I have nothing to say, but I want to write. Ever have that feeling?
So I'm just going to write.
I'm in the research stage for one project, I'm in post-production on another, and in the rehearsal stage for something else.
What I just wrote makes me sound productive but a huge part of me always feels like I'm doing nothing.
The research stage for a writing assignment is actually quite exciting, because you sense the possibilities. In your research you dig for juice, dig for things that resonate.
Post-production is tricky. Editing is like a half eaten box of chocolates. You don't have all the flavors you want, but there are still some great ones in there. During filming you lose some of your vision but you gain the vision of your collaborators and somewhere therein lies the art. That's filmmaking.
The rehearsal was just for a little side project, a piece of fun. We worked through it on Skype. Was enjoyable but my internet connection always goes crazy during Skype calls, I'm sure it does it on purpose. The conversations start getting ten second delays, if not longer. Maybe I should make a time travelling Skype movie.
I found time to go for a run today. How to motivate yourself? Run towards a cinema. It worked for me. I saw "Tower Heist". And then I jogged home. It was a long run. My legs were angry because they weren't expecting to work so hard, but that's the way it goes.
"Tower Heist" is watchable enough. That's all I have to say about it.
I was having a meal with Anna yesterday in Primrose Hill. I say 'with Anna' as if you all know who she is, but you don't, at least; I assume you don't. Anyway, I had dinner with Anna, who's an actress, and we were talking about friendship and work. It's interesting, because so often the lines of friendship are confused when you both work in the industry. How much of it is real and how much of it is done for the sake of wanting a role in a movie or something similar? It's tricky.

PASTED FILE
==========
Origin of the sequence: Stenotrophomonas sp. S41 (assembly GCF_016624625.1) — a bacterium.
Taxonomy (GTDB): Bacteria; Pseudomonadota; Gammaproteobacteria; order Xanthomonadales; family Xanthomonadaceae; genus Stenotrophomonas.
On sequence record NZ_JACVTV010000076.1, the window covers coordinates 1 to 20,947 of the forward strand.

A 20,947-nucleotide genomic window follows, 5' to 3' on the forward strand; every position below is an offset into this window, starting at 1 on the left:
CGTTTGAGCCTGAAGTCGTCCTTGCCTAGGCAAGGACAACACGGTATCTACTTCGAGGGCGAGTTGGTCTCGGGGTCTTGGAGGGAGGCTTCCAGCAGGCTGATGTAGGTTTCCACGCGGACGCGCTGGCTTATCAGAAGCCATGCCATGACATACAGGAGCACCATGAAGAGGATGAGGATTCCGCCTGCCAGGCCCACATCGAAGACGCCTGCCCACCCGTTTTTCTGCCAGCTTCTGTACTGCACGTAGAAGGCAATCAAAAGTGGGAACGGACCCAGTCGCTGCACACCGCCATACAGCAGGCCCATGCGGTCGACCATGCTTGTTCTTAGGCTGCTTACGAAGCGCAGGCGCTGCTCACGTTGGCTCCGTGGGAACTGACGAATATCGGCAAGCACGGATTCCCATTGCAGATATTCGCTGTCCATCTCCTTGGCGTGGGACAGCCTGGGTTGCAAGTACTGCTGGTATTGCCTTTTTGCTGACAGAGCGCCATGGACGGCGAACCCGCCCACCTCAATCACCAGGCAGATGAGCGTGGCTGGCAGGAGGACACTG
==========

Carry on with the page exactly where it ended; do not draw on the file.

I was explaining a thing that always bugs me-- how many actors I've known have claimed we have a 'Special relationship', they say things like "I'm the Keaton to your Woody Allen!".
People want to be on the inside, they want you to feel like you've got a special relationship, because then you're more likely to give them work. But when it comes down to it, there's no special relationship, they don't put the work in, they just want it to seem that way.
I have maybe four friends in the industry (Anna is one of them) who I'm happy to say we have that kind of relationship, because pretty much every day we consult each other on our decisions (creatively and practically), and we make the effort to help each others projects. Many people say they want involvement, want to do the work, but for most people it's just a thing they say.
I tried watching 'The Exorcist' tonight but it was so darn slow. I don't remember it being this slow?
My best writing comes when I'm caught somewhere between conscious thought and dreaming. It's a magical place that I can't always get to. Right now, I'm nowhere near it. I'm stuck in the real world. It's exciting though, waiting for that trigger. I never know what it will be, but when it comes, the writing is better.
I've had what I felt were special relationships with people I worked with, true connections, not sexual ones and not for anyone's gain. When I left my job, they completely evaporated. Not so special after all. It has taken me a long time to accept that.ReplyDelete